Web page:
Linked by Thom Holwerda on Tue 31st Oct 2017 00:55 UTC
In the News

Earlier this year I went to an event in Austin, Texas, billed as a sneak preview of the evolution of our species. The #Bdyhax Conference, which took place in a downtown exhibition complex, promised a front-row insight into the coming "singularity" - that nirvana foretold by science fiction in which biology and technology would fuse and revolutionise human capability and experience.

The headline acts of the conference were mostly bodyhackers - DIY experimenters who, in their basements and garages, seek to enhance their own flesh and blood with biometric implants and cognitive enablers. These brave pioneers were extending their senses, overcoming physical limitation, Dan-Daring themselves and the rest of us into the future.

This will only get more advanced as the years go by. For now, actual technological augmentations and implants are mostly reserved for people who actually need them - things like prosthetic legs or a pacemaker - but eventually, we'll start to develop augmentations to enhance the senses or abilities of the human body for people who are otherwise healthy.

Your body, your rules, but scary nonetheless.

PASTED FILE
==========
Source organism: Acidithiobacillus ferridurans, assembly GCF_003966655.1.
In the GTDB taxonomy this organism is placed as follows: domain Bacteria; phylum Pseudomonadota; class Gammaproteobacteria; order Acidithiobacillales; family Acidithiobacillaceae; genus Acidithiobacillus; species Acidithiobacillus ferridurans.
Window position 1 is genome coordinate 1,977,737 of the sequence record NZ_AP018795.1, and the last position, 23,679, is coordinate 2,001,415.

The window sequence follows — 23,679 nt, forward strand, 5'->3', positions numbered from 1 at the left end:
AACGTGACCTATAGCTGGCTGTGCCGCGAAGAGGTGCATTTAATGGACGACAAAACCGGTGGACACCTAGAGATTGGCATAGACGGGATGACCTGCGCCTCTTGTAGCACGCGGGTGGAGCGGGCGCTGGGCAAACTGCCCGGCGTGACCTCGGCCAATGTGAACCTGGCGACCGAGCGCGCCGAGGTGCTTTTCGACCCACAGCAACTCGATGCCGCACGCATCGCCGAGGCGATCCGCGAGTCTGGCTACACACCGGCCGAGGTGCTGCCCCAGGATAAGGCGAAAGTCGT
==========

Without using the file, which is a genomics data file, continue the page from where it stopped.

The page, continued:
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Still pushing bullshit
by Megol on Tue 31st Oct 2017 16:15 UTC
Megol
Member since:
2011-04-11

Look around the web and see that what most "body hackers" do is implant magnets. Ridiculous and potentially dangerous to themselves and others (MRI + material with any ferro-magnetic properties doesn't mix). How is that more than a trivial body modification?

The "cyborg" from UK (will not mention his name) implanted a chip in his arm. It did't do anything of course other than give him a PR boost. Real scientists doing real research have done actual machine-human interfaces long ago. For example look at the brain implant that have actually allowed a blind person to see - in the 80's. Animal research in brain-machine interfacing is from at least the 70's.

But why not go for things that actually exist and are used widely today?

Pacemakers
Cochlear implants
Insulin pumps
Brain implants to manage pain/uncontrollable shaking/seizures

Or even more common:
eyeglasses

What the amateurs do isn't anything new or interesting. People have been into body modification for a long time. But we have actual living cyborgs among us and nobody notices.

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